To receive the Luxiders Newsletter, sign up here.
We could say that there are two types of eco-conscious consumers when it comes to buying fashion. On one hand, there are young consumers who seek luxury products that are not only of high quality but also exclusive. Since they can't afford these products brand new, they choose to purchase such items from second-hand shops or online platforms that match their style. The other type of consumer is more mature, typically between 40 and 60 years old, and they prefer to wear new, environmentally and socially responsible clothing. They have the financial means to invest in such garments and wish to contribute to positive change. This group is willing to pay more for a quality, eco-conscious product that also has a meaningful story.
To cater to this type of consumer, Momad carefully selects the best sustainable fashion brands at each edition. In the most recent edition, we discovered more than usual, thanks to the participation of Pro-Colombia, which brought fashion designers highly committed to their country's artisans and the planet. Additionally, Momad Talents, a design competition that selects new fashion designers with commercial potential, places a strong emphasis on sustainable values.
Two brands immediately catch our attention as soon as we enter MOMAD. Both have been winners of #MOMADTalents by ISEM, a competition that seeks out new brands and fashion designers with innovative proposals, and they have been on the market for a maximum of three seasons. These two winners had the opportunity to present their collections at a stand at MOMAD. Additionally, the first-place winner had the chance to study Fashion and Creativity Management by ISEM.
Matergea is a Colombian slow fashion brand that collaborates closely with local artisans. Their purses and footwear line are crafted using plant-based alternatives to leather made from cactus, as well as recycled options from materials like polyester, cotton, wheat, and corn biopolymers. They also incorporate materials such as tagua (often referred to as 'vegetable ivory'), bamboo, jute, and wicker. For their clothing line, they use fabrics made from hemp, cotton, recycled cotton, eco-friendly dyes, and recycled PET bottles. Nature serves as their inspiration and guiding principle for their innovative, unique, and chic designs.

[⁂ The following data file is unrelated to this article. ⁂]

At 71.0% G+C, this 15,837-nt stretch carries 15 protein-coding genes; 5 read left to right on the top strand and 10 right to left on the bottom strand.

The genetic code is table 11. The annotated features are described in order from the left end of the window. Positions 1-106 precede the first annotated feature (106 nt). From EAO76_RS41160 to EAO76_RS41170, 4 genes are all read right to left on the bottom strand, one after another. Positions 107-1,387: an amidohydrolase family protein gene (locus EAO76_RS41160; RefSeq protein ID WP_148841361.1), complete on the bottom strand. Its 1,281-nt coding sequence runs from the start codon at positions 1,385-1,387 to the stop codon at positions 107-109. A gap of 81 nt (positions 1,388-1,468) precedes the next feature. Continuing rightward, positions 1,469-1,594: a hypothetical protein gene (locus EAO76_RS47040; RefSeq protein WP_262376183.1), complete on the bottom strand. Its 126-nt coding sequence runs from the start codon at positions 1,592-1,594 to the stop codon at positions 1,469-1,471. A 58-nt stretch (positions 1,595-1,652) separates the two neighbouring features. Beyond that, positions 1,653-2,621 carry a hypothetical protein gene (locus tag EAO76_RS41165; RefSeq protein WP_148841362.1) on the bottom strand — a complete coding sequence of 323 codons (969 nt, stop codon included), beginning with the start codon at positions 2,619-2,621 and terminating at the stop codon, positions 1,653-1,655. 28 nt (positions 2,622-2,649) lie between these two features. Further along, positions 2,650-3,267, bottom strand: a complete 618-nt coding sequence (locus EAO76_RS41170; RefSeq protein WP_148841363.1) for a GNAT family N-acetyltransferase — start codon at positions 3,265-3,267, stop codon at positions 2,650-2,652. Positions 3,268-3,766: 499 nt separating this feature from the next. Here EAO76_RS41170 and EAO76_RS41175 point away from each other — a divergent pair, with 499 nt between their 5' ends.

Sabinis is a Spanish footwear brand that caters to those seeking distinctive and unique shoes. We adore the Mary Jane Acapulco Model, inspired by Acapulco in the 90s, designed to transport you to a world of sophistication and tropical style.
We're delighted to witness the consolidation of the Sustainable Experience area, thanks to responsible brands that continue to participate in this section edition after edition. Moreover, this area is gaining more international recognition.
For Perpetum Mobile, this marks their third edition. Mireia Viladomiu, the brand's designer, shares, "Here, we connect with our existing clients and also make new connections." Their 100% linen collection consistently improves in design season after season. It's admired for its elegance, wearability, comfort, and timeless appeal.
The Austrian brand Fulmarix had a bustling stand throughout Sunday. Buyers were drawn to the fabric used in their collection, known for its comfort, breathability, and wrinkle-free qualities. Paired with comfortable designs, it exudes modernity from morning to night.
German brand Elemente Clemente returns to Momad year after year. "Here, we meet our Spanish clients and encounter new ones. It's always interesting to be here," they share. For Spring Summer 2024, the company surprises with their linen digitally print editions. We like the Linen Artist Jeans Print and the Marble Print.
Be Monocromo, minimal, sustainable, and elegant, is another brand that caught our attention. The designer explains, "My garments convey energy through the colors of the prints that I personally design." Be Monocromo's style is characterized by minimalism, simplicity, and elegance. The materials used include viscose and rayon, and for swimsuits, recycled materials. "The swimsuits are made from recycled Colombian fabric: lycra and polyester. The shorts are made from Ecovero (...) I can't imagine creating fashion any other way than with sustainable materials," the designer emphasizes.